- Tapioca starch/flour – Even when you use Better Batter, which contains tapioca starch/flour, many of my bread recipes call for more tapioca starch as an added ingredient. Don't skip it! It helps make the dough much easier to handle, and gives it significantly more chew when baked.
- Xanthan gum – You only need to include xanthan gum if your gluten free flour blend doesn't already contain it. Xanthan gum is essential for maintaining your bread's rise and structure.
- Yeast – As the yeast feeds off the sugars in your bread dough, it releases carbon monoxide, which creates bubbles as it escapes. This causes the dough to swell and rise, resulting in airy bread rather than a dense clump. My recipes typically call for “instant yeast,” also called rapid-rise or breadmaker yeast, which isn't soaked first. If you must use active dry yeast, you'll need 25% more yeast, by weight, and to soak it in some of the liquid from the recipe first.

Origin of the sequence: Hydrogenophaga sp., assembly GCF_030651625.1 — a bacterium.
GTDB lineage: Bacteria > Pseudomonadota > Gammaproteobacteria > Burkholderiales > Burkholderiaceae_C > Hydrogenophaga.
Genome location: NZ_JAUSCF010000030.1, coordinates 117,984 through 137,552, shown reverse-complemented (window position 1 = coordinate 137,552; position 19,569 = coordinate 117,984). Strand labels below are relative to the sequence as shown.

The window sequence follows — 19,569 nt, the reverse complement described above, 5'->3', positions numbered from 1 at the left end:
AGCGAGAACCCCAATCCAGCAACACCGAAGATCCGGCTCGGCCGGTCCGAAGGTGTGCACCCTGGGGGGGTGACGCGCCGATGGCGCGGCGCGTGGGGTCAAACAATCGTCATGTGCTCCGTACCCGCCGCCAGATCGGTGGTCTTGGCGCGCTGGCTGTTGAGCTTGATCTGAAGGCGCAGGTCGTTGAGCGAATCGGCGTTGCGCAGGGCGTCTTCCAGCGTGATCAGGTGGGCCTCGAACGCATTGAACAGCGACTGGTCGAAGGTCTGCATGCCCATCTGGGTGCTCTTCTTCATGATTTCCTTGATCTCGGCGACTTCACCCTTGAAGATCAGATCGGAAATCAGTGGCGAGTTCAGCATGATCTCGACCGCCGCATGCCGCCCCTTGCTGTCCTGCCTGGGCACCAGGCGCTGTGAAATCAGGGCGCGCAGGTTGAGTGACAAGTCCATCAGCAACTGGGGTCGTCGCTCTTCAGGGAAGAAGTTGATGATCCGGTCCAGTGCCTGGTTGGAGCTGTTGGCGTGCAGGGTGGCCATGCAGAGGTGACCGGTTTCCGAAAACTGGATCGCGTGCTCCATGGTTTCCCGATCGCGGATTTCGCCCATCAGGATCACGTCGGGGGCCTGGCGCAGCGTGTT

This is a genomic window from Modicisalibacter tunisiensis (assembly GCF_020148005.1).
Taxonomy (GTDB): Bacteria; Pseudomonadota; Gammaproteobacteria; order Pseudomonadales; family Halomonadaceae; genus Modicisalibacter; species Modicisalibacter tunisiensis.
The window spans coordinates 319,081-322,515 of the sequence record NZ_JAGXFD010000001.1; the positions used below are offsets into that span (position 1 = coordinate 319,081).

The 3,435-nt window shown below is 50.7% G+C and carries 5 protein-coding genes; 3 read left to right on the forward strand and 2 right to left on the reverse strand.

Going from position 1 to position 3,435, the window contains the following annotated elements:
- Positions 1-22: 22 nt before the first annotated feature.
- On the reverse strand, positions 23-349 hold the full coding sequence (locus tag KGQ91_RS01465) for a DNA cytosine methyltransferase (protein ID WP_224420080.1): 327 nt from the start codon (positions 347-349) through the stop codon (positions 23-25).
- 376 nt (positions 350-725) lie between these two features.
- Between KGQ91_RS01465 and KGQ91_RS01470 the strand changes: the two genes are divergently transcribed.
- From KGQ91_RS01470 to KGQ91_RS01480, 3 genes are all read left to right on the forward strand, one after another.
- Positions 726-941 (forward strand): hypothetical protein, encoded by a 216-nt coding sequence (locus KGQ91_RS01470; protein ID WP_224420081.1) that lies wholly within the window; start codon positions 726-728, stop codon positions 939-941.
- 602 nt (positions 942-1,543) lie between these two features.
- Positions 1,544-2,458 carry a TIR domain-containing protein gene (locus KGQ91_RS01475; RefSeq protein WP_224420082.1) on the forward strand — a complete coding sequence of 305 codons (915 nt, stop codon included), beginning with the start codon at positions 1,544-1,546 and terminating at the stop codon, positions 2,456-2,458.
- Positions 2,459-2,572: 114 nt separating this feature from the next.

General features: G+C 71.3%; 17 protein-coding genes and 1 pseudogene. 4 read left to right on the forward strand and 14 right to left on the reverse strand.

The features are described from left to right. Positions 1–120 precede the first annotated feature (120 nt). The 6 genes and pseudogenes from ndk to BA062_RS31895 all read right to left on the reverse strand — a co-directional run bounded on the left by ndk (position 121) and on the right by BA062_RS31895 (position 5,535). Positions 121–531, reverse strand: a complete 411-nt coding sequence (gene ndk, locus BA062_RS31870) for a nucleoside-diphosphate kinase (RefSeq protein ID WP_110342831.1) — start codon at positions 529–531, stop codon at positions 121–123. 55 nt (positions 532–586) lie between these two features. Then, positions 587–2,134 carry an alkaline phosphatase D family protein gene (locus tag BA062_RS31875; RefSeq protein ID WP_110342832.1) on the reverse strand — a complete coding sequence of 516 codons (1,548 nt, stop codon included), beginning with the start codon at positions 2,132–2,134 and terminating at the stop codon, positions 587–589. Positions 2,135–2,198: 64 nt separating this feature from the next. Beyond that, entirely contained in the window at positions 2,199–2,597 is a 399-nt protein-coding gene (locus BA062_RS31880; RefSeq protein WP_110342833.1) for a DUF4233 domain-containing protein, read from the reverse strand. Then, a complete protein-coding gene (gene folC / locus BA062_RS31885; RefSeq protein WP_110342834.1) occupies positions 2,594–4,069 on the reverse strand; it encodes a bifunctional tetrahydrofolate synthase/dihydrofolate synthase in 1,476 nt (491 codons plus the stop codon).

- Sugar – Sugar feeds yeast, but it also tenderizes your bread, helps with moisture retention, and adds flavor.
- Salt – Salt is an obvious flavor enhancer (your gf bread would taste rather bland without it), but it also helps regulate your bread's rise, keeping it from rising too fast, only to sink later.
- Milk – Adding milk to a gf bread recipe that calls for it helps produce a softer crumb.
- Butter – Like milk, butter contributes to a softer bread. The fats in butter keep the bread chewy and tender, and give it flavor in enriched breads.
- Eggs – Eggs acts as a binder and leavening agent, helping your bread come together and stay together.
Gluten free bread ingredient substitutions
I know that many of my readers try to avoid other potential allergens, so whenever possible, I offer substitution ideas in my recipes. As I explain in my recipes, I haven't always tried these substitutions so you may have to experiment a bit, but I'll let you know why I think they work.
Every bread recipe is different, but here are some common substitutions you can make to avoid typical allergens:
Gluten free, dairy free bread recipes
You can typically replace milk with dairy free alternatives like soy milk, almond milk, coconut milk, and oat milk. Just make sure to use a non-sweetened variety, so it doesn't affect the bread's flavor.